Several recently published articles have highlighted the poor financial condition many pre-retirees find themselves in. Many of these folks have not been putting enough money into their company retirement plans or their own IRA/Roth IRA accounts. Many are also grappling with paying off student loan debt for their children. These things coupled with fewer people being covered by pension plans means that most retirees are entirely on their own to figure it out. A 2014 Survey of Household Economics and Decision Making by the Fed found that “Thirty-one percent of non-retirees have no retirement savings or pension, including nearly a quarter of those older than 45”. Things are very dire for lower income workers. A 2015 study by the Government Accounting Office (GAO) found that those aged 55-64 have saved $104,000, and those aged 65-74 have saved $148,000. When you look at how much people need each year to survive these sums are significantly less than what is needed.
Even those covered by pension plans need to be aware of the financial condition of their plans. Many corporate plans have been discontinued or have gone bankrupt and are now being managed by the Pension Benefit Guaranty Corp (PBGC is a federally affiliated agency that oversees the insurance and administration of insolvent pension plans). This often leaves the pensioners with much smaller checks. At the time of this writing, the plan managed by the union that represented my mother and her two sisters is in danger of failing. This plan has a funding level in the low 60% range and is now complying with PBGC requirements in an effort to save the plan.
In Philadelphia the city’s pension system is in chaos right now as the plan for city workers is only 45% funded (according to two recent articles appearing in the Philadelphia Inquirer). Most corporate pension plans go into a danger zone area when funding drops below 70% (meaning that the PBGC stipulates certain steps that must be followed to try and fix the plan). This seems almost impossible when the plan is only 45% funded. The remedy that is normally proscribed for these types of situations is one of three things – higher taxes (income and/or property taxes), reduce benefits for current and future retirees, overhaul the system entirely and move to a 401k style retirement program. Something drastic needs to done as the City is $5.9 billion behind in its funding requirements.
The point of mentioning all of this is to highlight the severity of the crisis. The employees affected by state and local pensions typically do not save as much as regular corporate employees as they expect to fall back on their pensions. If their pensions get cut or are eliminated, these retirees will be in trouble.
Social Security is another areas where a crisis is brewing. Social Security represents a larger share of retirement income than it was intended to cover. For many Social Security is their primary income. The following bullets were pulled directly from the Social Security Administration’s website:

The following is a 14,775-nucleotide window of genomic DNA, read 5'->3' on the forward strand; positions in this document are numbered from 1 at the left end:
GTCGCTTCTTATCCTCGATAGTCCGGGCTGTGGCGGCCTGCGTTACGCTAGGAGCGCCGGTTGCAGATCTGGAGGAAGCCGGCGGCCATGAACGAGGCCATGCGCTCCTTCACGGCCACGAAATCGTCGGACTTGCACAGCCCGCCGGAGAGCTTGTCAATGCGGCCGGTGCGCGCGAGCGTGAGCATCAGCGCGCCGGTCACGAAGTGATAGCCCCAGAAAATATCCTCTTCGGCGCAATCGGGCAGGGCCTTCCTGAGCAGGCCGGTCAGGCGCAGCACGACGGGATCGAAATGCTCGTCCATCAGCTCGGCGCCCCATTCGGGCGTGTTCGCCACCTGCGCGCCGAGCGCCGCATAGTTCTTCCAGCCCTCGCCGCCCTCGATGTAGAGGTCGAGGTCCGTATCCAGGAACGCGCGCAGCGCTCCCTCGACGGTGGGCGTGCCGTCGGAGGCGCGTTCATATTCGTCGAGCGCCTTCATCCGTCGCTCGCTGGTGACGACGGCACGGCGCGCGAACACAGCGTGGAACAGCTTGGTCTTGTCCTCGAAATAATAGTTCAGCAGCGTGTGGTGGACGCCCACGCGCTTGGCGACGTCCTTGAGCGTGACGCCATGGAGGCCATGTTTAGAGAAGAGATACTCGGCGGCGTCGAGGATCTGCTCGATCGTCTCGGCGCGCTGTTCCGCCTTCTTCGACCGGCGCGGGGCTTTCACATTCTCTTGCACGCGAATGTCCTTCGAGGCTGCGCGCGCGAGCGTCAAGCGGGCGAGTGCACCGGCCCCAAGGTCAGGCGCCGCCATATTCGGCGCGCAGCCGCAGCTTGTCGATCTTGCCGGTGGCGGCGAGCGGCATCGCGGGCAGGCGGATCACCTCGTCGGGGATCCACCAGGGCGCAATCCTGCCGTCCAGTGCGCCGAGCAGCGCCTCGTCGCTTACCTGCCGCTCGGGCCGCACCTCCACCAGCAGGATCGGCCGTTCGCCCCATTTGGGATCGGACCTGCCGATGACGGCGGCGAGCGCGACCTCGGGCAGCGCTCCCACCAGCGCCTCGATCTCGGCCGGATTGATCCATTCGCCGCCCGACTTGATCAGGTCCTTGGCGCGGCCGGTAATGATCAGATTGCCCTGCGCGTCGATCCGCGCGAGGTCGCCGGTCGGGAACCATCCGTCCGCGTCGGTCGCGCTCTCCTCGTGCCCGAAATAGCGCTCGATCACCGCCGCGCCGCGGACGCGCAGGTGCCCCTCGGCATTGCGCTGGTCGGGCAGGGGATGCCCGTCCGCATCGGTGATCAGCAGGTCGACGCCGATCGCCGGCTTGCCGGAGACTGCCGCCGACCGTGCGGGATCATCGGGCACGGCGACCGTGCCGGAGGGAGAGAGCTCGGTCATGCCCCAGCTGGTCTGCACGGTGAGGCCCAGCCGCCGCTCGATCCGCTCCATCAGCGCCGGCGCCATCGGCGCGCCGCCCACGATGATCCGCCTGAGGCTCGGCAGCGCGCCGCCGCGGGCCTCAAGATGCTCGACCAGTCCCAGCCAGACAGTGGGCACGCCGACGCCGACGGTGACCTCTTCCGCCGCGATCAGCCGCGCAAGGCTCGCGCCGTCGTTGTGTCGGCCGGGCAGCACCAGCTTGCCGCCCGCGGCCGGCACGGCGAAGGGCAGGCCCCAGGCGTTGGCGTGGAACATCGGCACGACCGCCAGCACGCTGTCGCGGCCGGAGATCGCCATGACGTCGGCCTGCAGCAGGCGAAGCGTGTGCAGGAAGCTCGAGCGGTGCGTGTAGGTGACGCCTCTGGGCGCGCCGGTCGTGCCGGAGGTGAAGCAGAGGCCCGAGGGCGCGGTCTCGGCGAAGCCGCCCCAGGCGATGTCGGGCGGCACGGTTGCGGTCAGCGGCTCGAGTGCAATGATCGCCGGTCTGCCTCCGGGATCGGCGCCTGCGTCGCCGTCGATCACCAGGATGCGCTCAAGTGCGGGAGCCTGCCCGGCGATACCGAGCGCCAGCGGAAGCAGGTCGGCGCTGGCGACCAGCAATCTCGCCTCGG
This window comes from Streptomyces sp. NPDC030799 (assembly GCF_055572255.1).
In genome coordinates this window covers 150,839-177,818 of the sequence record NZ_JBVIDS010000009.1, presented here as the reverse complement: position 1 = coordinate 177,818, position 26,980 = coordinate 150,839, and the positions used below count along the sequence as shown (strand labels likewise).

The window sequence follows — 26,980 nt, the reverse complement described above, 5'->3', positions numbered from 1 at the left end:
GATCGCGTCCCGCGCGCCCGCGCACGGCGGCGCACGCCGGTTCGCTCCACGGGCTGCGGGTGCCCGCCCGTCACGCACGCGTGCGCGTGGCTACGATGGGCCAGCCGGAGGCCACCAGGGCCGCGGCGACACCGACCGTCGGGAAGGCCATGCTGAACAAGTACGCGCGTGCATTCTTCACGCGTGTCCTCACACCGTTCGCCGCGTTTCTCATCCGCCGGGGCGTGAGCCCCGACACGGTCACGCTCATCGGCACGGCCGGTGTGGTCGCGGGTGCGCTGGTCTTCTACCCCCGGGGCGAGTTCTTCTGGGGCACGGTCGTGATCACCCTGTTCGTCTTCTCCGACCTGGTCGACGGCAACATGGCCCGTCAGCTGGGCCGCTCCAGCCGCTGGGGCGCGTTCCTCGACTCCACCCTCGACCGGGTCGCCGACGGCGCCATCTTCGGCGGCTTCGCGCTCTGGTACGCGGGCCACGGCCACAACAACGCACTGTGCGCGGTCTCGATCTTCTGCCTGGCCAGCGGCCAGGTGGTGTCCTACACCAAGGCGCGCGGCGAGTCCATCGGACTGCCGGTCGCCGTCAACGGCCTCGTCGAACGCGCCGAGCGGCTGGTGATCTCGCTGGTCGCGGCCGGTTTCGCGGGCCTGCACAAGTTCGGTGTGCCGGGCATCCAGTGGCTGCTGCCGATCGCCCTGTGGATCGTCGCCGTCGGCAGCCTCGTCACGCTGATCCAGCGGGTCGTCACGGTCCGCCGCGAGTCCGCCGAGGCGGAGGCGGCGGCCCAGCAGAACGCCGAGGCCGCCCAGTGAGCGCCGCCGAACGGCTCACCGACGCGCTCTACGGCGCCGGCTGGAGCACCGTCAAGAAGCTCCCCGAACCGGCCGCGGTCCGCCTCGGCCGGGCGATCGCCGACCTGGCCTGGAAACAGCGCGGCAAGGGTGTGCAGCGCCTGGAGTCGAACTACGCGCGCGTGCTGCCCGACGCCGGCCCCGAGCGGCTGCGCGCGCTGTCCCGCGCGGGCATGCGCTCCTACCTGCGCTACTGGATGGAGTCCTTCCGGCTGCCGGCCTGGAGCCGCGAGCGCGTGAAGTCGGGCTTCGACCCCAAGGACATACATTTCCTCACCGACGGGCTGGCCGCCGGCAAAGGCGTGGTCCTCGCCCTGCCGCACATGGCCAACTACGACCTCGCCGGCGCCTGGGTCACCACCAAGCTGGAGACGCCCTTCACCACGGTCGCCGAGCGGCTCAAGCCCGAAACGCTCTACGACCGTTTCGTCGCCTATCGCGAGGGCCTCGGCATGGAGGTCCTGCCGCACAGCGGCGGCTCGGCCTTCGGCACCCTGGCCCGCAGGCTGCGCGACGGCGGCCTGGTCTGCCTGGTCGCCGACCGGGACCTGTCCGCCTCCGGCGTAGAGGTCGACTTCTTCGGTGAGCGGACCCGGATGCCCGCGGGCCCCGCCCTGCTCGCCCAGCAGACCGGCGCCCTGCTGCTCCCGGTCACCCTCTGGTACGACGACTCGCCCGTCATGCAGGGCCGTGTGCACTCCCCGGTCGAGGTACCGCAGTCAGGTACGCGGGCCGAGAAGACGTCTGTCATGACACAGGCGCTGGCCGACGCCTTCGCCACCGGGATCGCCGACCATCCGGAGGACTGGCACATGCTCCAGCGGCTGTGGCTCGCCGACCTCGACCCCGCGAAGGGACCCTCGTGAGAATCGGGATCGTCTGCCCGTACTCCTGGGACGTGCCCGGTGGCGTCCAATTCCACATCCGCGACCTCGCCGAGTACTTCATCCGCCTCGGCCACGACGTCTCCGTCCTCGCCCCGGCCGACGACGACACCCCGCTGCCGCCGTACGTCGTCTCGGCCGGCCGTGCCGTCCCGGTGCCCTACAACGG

- Among elderly Social Security beneficiaries, 53% of married couples and 74% of unmarried persons receive 50% or more of their income from Social Security.
- Among elderly Social Security beneficiaries, 22% of married couples and about 47% of unmarried persons rely on Social Security for 90% or more of their income.
We all know the state of Social Security and Medicare and how it will be critical to see changes made to the Social Security system as soon as possible. Resurrecting the work done by the Simpson Bowles Commission will go a long way toward helping Social Security.
As previously discussed, savings rates by all U.S. works are well below what they need to do. It may be prudent to adopt mandatory contribution levels to help address this gap. This type of involuntary step does restrict an individual’s ability to control their own finances, however, it may be justified when we can project that these workers will become dependent on the state or federal government to help them when they are no longer able to work. I will point you to a review of Australia’s retirement system done by the Boston College Center for Retirement Research as an example of a system we may consider here – http://crr.bc.edu/briefs/australia%E2%80%99s-retirement-system-strengths-weaknesses-and-reforms-2/. Australia has mandatory contribution levels for all citizens and its system is generally considered to be one of the better systems in the world.
Finally, retiree medical care is another major crisis that is looming as the costs to manage Medicare continue to escalate. Many of the changes coming down the pike will most certainly result in significant increases in the cost of Medicare for retirees. First, Medicare Part B is currently means tested, which means that those that earn more pay higher premiums. Over the next several years the income thresholds at which participants will pay higher premiums will be lowered. This will result in a much larger portion of Medicare beneficiaries paying significantly more for Medicare Part B. This coupled with the gradual phaseout of certain Medicare supplement plans, in addition to significant rate increases for all plans, will mean retirees will have much higher out of pocket costs for their health insurance.
See some of the articles posted below for reference:
Look for our next retirement blog post with high level recommendations for ways to improve your outlook. Regardless, it is our belief that recognition of the problem now will result in an opportunity to develop a set of solutions that the Congress and the President can consider. Anything short of that, in my mind, will result in what I believe will be a significant crisis we are not prepared to deal with.